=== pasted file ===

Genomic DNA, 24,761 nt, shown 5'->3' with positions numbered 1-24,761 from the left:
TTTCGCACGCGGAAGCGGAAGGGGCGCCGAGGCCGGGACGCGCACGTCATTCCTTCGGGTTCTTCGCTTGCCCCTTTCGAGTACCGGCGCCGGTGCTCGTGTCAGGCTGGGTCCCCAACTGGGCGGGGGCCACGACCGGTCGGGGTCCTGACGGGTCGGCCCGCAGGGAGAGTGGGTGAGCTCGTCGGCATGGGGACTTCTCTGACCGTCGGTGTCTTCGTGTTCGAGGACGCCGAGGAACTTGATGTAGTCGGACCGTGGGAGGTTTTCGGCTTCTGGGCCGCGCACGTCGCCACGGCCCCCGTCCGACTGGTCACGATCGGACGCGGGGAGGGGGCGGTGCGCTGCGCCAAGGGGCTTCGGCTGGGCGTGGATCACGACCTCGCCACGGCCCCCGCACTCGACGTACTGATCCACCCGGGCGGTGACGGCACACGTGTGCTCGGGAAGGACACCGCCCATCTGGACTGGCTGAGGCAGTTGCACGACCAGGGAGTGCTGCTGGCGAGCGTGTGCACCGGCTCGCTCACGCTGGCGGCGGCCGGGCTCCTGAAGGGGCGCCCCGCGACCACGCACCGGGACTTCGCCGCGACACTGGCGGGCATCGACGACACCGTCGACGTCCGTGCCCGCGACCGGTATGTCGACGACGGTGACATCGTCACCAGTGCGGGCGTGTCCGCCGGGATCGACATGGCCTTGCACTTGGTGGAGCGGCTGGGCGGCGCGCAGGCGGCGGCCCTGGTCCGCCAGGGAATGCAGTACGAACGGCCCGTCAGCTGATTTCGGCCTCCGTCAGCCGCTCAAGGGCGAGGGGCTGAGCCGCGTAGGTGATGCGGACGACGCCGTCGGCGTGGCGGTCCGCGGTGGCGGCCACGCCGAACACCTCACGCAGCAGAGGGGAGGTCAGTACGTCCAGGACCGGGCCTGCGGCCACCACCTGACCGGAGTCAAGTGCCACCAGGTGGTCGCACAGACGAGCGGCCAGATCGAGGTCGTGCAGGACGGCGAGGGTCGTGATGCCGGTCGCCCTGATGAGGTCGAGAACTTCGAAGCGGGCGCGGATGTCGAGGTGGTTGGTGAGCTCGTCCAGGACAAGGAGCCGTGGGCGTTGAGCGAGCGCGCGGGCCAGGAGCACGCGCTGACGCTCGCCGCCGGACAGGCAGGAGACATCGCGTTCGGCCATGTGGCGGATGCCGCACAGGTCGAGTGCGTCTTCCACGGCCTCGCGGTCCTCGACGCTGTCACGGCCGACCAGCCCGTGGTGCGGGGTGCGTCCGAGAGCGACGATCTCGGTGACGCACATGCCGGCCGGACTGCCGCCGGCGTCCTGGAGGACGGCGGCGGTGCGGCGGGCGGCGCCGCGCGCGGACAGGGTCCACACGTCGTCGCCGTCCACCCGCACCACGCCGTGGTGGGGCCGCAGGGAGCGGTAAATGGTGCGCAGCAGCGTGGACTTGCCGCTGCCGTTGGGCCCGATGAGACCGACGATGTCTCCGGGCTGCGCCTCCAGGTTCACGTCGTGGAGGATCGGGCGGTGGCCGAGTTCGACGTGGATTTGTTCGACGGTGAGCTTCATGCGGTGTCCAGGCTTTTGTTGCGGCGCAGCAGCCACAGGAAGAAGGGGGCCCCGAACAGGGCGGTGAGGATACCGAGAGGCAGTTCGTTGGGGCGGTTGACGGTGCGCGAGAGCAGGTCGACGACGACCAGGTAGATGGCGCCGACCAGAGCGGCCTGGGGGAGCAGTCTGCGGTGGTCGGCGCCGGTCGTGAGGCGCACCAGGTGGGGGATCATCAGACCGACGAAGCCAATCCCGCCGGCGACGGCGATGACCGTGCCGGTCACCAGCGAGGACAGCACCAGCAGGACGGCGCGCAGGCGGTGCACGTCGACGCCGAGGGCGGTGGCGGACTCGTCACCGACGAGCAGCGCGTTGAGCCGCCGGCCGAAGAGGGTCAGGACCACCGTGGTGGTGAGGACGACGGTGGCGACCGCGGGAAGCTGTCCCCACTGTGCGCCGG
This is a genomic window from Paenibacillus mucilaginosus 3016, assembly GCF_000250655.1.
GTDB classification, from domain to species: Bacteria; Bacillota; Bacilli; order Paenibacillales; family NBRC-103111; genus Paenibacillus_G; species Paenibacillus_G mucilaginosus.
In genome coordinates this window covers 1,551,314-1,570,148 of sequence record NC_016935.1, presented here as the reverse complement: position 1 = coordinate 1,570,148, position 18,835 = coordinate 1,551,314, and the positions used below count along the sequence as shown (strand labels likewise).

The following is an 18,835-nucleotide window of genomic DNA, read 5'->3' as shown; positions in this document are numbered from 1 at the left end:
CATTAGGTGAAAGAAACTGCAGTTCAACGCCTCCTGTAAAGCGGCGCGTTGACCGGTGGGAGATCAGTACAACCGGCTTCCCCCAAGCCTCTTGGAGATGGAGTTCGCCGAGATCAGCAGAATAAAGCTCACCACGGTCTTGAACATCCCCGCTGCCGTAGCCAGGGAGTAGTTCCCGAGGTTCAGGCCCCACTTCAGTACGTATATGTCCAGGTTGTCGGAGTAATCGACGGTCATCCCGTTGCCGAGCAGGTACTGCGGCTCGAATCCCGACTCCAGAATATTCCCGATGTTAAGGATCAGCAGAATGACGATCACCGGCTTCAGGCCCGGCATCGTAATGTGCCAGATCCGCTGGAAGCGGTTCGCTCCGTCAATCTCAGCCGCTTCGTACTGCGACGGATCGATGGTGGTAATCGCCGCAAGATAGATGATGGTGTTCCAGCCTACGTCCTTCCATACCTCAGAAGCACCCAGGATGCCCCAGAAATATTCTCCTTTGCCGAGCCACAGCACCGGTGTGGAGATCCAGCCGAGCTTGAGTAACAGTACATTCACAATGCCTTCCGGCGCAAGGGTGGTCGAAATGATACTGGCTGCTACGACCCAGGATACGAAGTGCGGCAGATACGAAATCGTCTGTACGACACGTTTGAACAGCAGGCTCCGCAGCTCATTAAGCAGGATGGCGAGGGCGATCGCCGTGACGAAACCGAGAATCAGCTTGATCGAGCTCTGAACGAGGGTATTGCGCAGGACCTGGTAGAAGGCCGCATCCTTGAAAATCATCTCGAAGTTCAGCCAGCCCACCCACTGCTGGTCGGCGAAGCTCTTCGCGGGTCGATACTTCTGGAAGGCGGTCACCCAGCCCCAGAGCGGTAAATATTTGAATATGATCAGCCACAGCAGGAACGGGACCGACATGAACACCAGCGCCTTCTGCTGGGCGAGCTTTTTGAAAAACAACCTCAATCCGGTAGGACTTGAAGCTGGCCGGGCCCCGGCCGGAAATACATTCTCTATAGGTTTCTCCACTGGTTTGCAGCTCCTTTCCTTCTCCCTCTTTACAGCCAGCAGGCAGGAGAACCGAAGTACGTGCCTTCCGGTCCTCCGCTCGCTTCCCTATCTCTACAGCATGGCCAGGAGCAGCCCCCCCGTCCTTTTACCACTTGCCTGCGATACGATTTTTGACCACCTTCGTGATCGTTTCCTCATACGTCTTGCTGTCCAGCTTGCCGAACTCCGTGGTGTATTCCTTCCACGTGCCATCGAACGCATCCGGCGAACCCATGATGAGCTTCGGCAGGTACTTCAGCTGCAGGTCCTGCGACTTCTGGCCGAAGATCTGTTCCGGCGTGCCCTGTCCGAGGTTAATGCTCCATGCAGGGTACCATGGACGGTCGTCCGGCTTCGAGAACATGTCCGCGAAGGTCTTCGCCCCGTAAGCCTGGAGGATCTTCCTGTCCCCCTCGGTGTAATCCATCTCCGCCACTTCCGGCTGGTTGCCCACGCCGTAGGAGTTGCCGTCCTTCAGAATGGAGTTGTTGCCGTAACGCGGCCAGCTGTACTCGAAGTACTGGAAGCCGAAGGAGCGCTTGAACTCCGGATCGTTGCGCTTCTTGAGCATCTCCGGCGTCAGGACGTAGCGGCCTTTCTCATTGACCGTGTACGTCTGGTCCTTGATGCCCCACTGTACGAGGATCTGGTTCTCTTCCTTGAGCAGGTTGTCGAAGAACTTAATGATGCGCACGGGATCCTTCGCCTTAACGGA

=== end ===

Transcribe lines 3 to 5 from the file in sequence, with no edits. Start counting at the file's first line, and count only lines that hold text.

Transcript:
This is a genomic window from Paenibacillus mucilaginosus 3016, assembly GCF_000250655.1.
GTDB classification, from domain to species: Bacteria; Bacillota; Bacilli; order Paenibacillales; family NBRC-103111; genus Paenibacillus_G; species Paenibacillus_G mucilaginosus.
In genome coordinates this window covers 1,551,314-1,570,148 of sequence record NC_016935.1, presented here as the reverse complement: position 1 = coordinate 1,570,148, position 18,835 = coordinate 1,551,314, and the positions used below count along the sequence as shown (strand labels likewise).